"He's a kid with a sinker, a good changeup.  He's getting a good feel. 
His instincts aren't as good as some of the kids we've gotten from the
United States or the Dominican, but that will come as well.  He'll get
over 100 [innings], and there's a chance that he'll get to Birmingham by the end
of the year but we've got kids like (Cameron) Bayne, (Terry) Doyle,
(Hector) Santiago that are probably on a little bit fast track than he
is."

Jordan Danks, CF- Triple-A, Charlotte

Danks was revered in his earlier years for being John's brother
his excellent defensive prowess and was seen as a future #2 hitter. 
But he never developed much power and his strikeout totals ballooned as
he moved up in the system.  Now, he's in the midst of a two-week power
surge and his strikeouts are down....a little.

"Jordan Danks looks better than I've ever seen him"

"I've got my opinions on it, he got way too much coaching in the winter
and he just kept changing his approach and his set up and he didn't look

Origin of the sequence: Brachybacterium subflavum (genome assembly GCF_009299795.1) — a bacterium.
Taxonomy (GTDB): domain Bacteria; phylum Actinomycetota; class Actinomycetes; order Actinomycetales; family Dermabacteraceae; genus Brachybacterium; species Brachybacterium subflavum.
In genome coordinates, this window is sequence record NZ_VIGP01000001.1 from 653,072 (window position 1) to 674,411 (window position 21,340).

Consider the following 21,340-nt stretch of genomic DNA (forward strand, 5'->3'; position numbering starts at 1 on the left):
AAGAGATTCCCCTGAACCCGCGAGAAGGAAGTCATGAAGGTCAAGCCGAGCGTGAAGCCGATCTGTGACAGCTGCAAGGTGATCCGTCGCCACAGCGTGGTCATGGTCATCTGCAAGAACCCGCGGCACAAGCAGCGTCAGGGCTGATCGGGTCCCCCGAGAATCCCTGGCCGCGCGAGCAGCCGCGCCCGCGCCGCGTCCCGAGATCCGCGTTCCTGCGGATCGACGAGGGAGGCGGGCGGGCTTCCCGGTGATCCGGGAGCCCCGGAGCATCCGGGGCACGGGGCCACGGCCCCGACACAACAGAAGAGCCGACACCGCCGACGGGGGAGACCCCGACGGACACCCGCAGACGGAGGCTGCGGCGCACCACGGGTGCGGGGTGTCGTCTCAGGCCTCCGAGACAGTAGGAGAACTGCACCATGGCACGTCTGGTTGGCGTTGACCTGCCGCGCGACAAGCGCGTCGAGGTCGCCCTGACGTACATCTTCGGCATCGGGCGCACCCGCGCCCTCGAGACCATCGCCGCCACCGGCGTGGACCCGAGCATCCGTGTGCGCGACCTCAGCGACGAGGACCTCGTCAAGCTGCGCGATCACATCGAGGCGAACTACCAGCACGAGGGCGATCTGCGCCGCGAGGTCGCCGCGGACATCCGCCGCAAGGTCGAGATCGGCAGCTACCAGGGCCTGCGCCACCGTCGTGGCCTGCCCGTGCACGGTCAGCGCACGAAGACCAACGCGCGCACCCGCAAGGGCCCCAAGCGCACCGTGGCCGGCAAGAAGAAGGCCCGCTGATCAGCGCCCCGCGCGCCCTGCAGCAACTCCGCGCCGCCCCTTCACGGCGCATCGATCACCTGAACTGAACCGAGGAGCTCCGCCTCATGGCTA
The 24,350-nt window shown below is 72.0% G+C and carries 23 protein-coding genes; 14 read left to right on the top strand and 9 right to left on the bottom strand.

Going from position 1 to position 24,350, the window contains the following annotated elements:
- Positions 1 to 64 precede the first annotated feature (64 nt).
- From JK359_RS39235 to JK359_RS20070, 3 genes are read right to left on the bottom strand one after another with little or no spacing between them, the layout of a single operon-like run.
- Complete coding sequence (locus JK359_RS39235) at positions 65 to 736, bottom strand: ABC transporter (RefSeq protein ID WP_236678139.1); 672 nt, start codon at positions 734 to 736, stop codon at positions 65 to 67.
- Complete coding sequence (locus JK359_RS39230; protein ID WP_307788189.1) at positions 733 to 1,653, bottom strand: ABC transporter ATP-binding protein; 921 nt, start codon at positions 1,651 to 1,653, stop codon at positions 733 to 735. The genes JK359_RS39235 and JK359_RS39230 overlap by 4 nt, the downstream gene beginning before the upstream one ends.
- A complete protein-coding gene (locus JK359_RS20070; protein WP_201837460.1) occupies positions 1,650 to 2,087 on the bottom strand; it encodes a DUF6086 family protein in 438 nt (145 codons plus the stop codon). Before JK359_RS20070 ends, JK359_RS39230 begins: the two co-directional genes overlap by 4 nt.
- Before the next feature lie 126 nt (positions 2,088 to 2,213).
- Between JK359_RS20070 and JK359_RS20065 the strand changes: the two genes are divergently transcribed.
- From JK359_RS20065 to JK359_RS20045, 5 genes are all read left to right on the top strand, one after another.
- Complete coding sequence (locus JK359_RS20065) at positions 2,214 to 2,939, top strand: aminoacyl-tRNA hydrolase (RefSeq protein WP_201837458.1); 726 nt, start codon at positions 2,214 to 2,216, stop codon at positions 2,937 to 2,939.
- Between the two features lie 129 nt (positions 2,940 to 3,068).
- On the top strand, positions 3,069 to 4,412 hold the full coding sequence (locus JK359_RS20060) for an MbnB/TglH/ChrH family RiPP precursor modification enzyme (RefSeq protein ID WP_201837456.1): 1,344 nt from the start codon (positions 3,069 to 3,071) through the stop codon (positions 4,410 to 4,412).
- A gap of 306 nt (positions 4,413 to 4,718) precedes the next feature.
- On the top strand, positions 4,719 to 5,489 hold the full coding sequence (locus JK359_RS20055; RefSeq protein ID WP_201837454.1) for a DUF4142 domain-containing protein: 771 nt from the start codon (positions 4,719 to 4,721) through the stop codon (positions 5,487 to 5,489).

like he had a feel for his own particular swing.  About a month or
three weeks ago, he basically went "The hell with all this stuff" and
just went after it and that's the kind of player he is.  He's just very
instinctive and he looks really good."

"With Jordan, he's pretty much simplified (it).  It's not coaching, it's
not anything, it's just you've gotta get after it now.  Forget about all
this other crap you've been doing, just get after it."

The idea that Danks has figured it all out suddenly is certainly a
tempting narrative for a team with two sub-replacement starting
outfielders at the moment.  Quite simply, he's struggled too much for
too long to feel great about him for a while.

Tyler Flowers, C - Triple-A, Charlotte

Flowers, the power-hitting, long-swinging, offensive-minded (read:
weak defensively) catcher-of-the-future bombed out in Triple-A in 2010
as he struggled to internalize suggested changes to his swing, and
prompted the Pierzynski re-signing.  Now he's 25 and the "is it ever
going to happen?" talk is mounting.

"He's trying to get there.  He hasn't made the progress that Danks has,
but he's getting there.  His set up is more balanced, he's starting to
buy into what we've talked about the last couple years.  He's very
similar to a lot of our kids.  I think they get proper coaching, I just
think they get too much of it.  And the terminology is different so it
kind of conflicts with what you're hearing.  I saw him last night and he
swung the bat decent last night, and we've got high hopes for him as
well."

As J.J. noted, Bell's tone here was as reserved and lacking in natural
enthusiasm as any of his responses.  That doesn't mean that what he said